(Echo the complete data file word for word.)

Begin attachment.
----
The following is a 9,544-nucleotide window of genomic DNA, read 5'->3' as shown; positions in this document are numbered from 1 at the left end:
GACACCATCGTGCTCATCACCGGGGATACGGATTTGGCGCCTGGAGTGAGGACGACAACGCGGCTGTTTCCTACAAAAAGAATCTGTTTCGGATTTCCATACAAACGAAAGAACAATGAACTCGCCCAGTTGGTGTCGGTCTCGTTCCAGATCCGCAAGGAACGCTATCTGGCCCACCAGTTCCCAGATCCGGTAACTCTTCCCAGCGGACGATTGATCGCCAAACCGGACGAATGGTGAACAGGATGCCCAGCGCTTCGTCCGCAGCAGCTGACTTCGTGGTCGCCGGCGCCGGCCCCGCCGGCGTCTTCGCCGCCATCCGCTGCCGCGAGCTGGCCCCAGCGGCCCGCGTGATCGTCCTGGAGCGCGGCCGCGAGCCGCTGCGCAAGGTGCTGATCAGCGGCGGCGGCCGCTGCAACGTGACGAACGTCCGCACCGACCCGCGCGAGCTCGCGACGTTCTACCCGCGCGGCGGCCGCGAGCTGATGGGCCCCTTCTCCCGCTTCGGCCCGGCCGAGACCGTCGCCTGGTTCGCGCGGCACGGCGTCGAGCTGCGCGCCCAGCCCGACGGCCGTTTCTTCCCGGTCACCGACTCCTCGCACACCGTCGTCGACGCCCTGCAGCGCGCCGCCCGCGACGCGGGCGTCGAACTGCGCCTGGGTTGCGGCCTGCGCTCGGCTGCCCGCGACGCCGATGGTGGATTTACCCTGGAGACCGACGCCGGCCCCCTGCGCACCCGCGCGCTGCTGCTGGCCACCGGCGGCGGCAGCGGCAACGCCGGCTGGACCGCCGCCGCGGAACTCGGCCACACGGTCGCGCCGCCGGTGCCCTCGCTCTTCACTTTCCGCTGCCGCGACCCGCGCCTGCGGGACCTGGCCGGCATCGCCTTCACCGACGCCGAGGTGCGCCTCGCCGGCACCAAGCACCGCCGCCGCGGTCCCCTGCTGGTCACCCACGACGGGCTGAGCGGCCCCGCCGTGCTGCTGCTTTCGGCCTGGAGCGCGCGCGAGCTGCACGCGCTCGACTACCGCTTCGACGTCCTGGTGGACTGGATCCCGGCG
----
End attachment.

The following is a 9,544-nucleotide window of genomic DNA, read 5'->3' as shown; positions in this document are numbered from 1 at the left end:
GACACCATCGTGCTCATCACCGGGGATACGGATTTGGCGCCTGGAGTGAGGACGACAACGCGGCTGTTTCCTACAAAAAGAATCTGTTTCGGATTTCCATACAAACGAAAGAACAATGAACTCGCCCAGTTGGTGTCGGTCTCGTTCCAGATCCGCAAGGAACGCTATCTGGCCCACCAGTTCCCAGATCCGGTAACTCTTCCCAGCGGACGATTGATCGCCAAACCGGACGAATGGTGAACAGGATGCCCAGCGCTTCGTCCGCAGCAGCTGACTTCGTGGTCGCCGGCGCCGGCCCCGCCGGCGTCTTCGCCGCCATCCGCTGCCGCGAGCTGGCCCCAGCGGCCCGCGTGATCGTCCTGGAGCGCGGCCGCGAGCCGCTGCGCAAGGTGCTGATCAGCGGCGGCGGCCGCTGCAACGTGACGAACGTCCGCACCGACCCGCGCGAGCTCGCGACGTTCTACCCGCGCGGCGGCCGCGAGCTGATGGGCCCCTTCTCCCGCTTCGGCCCGGCCGAGACCGTCGCCTGGTTCGCGCGGCACGGCGTCGAGCTGCGCGCCCAGCCCGACGGCCGTTTCTTCCCGGTCACCGACTCCTCGCACACCGTCGTCGACGCCCTGCAGCGCGCCGCCCGCGACGCGGGCGTCGAACTGCGCCTGGGTTGCGGCCTGCGCTCGGCTGCCCGCGACGCCGATGGTGGATTTACCCTGGAGACCGACGCCGGCCCCCTGCGCACCCGCGCGCTGCTGCTGGCCACCGGCGGCGGCAGCGGCAACGCCGGCTGGACCGCCGCCGCGGAACTCGGCCACACGGTCGCGCCGCCGGTGCCCTCGCTCTTCACTTTCCGCTGCCGCGACCCGCGCCTGCGGGACCTGGCCGGCATCGCCTTCACCGACGCCGAGGTGCGCCTCGCCGGCACCAAGCACCGCCGCCGCGGTCCCCTGCTGGTCACCCACGACGGGCTGAGCGGCCCCGCCGTGCTGCTGCTTTCGGCCTGGAGCGCGCGCGAGCTGCACGCGCTCGACTACCGCTTCGACGTCCTGGTGGACTGGATCCCGGCG